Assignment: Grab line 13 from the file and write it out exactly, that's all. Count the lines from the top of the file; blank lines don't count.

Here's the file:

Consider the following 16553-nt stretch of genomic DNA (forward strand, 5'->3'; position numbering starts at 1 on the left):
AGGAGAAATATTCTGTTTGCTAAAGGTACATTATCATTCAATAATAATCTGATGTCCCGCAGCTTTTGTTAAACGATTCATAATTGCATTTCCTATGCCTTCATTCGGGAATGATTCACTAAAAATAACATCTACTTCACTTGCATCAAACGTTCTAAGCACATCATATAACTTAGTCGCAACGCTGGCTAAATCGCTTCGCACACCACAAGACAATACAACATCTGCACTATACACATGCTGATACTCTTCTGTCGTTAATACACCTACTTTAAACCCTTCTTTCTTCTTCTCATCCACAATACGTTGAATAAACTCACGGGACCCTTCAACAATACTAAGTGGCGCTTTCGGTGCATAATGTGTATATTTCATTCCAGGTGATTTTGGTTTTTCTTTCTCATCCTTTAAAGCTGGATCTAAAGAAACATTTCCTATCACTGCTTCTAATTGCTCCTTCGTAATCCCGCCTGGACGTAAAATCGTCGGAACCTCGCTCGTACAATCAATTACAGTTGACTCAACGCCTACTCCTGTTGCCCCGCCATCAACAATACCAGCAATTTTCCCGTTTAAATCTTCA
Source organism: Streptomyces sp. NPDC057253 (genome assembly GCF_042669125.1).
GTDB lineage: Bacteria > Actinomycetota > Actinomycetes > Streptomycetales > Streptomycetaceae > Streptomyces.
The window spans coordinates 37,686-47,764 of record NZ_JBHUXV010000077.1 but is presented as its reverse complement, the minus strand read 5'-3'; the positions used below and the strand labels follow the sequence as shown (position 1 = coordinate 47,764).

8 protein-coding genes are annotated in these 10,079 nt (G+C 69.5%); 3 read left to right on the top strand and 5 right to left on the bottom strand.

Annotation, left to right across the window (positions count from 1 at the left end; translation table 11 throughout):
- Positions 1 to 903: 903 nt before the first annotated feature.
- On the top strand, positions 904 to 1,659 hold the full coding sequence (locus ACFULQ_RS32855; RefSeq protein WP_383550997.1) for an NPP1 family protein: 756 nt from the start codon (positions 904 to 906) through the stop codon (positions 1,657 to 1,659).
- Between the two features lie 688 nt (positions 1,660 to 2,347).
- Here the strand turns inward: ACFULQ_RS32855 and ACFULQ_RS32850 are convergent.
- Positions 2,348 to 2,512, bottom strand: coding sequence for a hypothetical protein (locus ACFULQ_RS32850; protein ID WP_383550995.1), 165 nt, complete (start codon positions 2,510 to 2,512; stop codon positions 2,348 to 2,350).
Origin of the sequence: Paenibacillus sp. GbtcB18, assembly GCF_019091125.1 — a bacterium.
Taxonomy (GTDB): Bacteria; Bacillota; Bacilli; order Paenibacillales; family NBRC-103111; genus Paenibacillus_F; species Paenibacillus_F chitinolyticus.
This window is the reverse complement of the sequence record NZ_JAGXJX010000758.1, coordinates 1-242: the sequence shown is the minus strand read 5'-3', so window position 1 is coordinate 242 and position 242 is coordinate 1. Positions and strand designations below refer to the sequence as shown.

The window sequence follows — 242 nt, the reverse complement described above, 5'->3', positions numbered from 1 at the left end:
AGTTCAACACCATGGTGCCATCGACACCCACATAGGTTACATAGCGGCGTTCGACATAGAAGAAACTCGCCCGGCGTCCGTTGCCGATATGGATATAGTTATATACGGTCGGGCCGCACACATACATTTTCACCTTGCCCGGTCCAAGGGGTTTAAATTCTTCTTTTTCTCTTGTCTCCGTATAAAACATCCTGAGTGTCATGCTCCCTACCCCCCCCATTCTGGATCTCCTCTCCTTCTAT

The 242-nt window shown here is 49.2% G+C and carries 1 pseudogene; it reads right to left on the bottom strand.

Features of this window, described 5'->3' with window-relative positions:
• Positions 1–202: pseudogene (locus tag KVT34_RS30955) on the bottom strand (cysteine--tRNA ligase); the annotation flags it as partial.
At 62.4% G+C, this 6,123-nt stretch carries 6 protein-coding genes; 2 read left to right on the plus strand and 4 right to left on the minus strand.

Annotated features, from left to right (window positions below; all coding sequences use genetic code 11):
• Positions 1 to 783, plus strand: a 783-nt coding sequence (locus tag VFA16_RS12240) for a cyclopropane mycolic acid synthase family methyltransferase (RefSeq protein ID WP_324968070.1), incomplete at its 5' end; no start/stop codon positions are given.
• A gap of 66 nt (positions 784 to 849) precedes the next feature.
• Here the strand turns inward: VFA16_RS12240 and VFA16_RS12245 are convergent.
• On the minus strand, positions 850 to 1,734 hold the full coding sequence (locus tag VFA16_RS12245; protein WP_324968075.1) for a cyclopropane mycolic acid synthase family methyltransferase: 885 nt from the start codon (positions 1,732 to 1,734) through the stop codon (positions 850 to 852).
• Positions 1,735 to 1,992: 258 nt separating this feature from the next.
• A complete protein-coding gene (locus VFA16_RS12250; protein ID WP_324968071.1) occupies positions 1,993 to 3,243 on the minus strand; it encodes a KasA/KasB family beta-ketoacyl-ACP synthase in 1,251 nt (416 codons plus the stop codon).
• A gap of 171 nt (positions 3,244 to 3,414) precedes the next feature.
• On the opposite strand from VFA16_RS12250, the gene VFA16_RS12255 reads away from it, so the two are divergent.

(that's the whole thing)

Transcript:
Origin of the sequence: Paenibacillus sp. GbtcB18, assembly GCF_019091125.1 — a bacterium.